How to get rich in America

A dozen entrepreneurs, a dozen success stories: proof that you don't need a lot of money to make a go of it, but you do have to be smart about how you invest your energy.

Smoothie operators
The Campos family team: from left, Melissa and husband Kyle, Aaron and wife Estrella
Smoothie operators
Kyle and Aaron Campos, 27 and 33
Buckeye, Ariz.
Lesson: If you must borrow from your friends and family, keep it formal

The downside of mixing business with blood should be obvious - or at least it will be when you start getting late-night calls from Aunt Tillie asking about your schedule for an IPO. But hitting up relatives is how a lot of businesses get going. It's what Kyle Campos and his older brother Aaron had to do.

In 2004 the brothers, both software engineers, quit their jobs in Santa Barbara and decamped to Buckeye, Ariz. After visiting relatives there earlier that year, Kyle had become convinced that the town was "filled with wide-open opportunities," especially compared with the software biz. "The tech sector was getting hit hard," says Aaron. "I didn't have a good feeling."

Aaron and Kyle, neither of whom had run a business before, began brainstorming about starting one together. Both had frequented a smoothie joint in Santa Barbara, and they fell in love with the idea of starting their own. They found an industry consultant online who helped them write a business plan. Then they hired an experienced designer. The Main Squeeze would be a 1,200-square-foot store with hardwood floors and stainless-steel tables. And it would cost more than the $130,000 they had saved.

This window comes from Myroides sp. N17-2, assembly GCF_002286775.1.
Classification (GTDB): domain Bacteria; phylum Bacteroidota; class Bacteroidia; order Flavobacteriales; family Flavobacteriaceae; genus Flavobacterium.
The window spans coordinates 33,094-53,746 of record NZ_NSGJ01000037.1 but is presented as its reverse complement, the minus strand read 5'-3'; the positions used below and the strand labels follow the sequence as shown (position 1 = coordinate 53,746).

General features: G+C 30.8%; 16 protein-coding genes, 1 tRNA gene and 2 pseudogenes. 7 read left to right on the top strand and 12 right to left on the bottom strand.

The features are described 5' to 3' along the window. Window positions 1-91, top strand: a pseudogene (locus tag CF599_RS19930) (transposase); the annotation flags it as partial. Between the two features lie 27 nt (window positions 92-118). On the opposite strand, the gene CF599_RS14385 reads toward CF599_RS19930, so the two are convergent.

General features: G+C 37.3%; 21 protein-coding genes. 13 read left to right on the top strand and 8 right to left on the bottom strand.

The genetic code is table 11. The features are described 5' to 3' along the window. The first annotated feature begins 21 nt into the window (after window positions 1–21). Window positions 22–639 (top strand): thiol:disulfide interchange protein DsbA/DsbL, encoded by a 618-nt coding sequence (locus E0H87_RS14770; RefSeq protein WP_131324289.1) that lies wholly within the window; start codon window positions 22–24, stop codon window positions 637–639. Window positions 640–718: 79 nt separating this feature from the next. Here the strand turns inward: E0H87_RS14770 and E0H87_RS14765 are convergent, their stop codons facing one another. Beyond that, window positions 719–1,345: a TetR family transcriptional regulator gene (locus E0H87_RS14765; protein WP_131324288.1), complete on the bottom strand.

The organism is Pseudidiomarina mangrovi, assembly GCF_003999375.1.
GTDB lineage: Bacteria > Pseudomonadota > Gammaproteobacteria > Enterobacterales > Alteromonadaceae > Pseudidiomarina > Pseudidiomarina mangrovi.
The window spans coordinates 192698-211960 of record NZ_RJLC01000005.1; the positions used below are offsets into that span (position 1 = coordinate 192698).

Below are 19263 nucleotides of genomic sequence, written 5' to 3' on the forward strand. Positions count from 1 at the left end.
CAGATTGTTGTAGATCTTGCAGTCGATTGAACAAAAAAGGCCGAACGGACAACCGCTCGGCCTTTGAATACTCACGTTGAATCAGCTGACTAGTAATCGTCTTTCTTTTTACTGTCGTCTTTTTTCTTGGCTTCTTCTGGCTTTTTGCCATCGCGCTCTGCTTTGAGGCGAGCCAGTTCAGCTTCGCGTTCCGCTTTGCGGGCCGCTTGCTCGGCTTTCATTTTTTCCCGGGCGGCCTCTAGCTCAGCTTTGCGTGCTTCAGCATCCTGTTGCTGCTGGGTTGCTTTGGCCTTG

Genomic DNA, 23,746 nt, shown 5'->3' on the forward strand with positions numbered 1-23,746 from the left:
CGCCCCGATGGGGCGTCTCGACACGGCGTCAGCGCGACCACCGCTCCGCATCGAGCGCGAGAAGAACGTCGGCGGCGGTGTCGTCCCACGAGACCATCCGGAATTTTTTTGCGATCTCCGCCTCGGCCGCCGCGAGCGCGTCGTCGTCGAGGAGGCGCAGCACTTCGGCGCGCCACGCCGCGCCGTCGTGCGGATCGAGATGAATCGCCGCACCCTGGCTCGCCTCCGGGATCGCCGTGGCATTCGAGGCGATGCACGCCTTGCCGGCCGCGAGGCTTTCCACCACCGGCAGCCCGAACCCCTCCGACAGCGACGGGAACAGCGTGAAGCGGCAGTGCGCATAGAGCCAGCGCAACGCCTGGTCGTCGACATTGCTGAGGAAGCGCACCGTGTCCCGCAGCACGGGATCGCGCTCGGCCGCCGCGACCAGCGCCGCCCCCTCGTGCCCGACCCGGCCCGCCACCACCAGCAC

That's when they drew up a list of 40 friends and relatives they could solicit as investors. "We wanted it to seem like we were offering them an authentic business opportunity," notes Kyle. For that they turned to CircleLending, a site that helps informal borrowers create formal lending deals. The siblings spent $99 to set up a loan agreement, choosing an attractive interest rate (9%), a repayment schedule they figured they could afford (either five or seven years) and a $1,000 minimum. Four folks each lent them $1,000, and another four each threw in $5,000. Last year the Campos brothers whipped up a profitable $210,000 in sales, and they've been paying their investors on schedule for close to two years. Says Kyle: "Not one has complained."

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Market indexes are shown in real time, except for the DJIA, which is delayed by two minutes. All times are ET. Disclaimer LIBOR Warning: Neither BBA Enterprises Limited, nor the BBA LIBOR Contributor Banks, nor Reuters, can be held liable for any irregularity or inaccuracy of BBA LIBOR. Disclaimer. Morningstar: © 2014 Morningstar, Inc. All Rights Reserved. Disclaimer The Dow Jones IndexesSM are proprietary to and distributed by Dow Jones & Company, Inc. and have been licensed for use. All content of the Dow Jones IndexesSM © 2014 is proprietary to Dow Jones & Company, Inc. Chicago Mercantile Association. The market data is the property of Chicago Mercantile Exchange Inc. and its licensors. All rights reserved. FactSet Research Systems Inc. 2014. All rights reserved. Most stock quote data provided by BATS.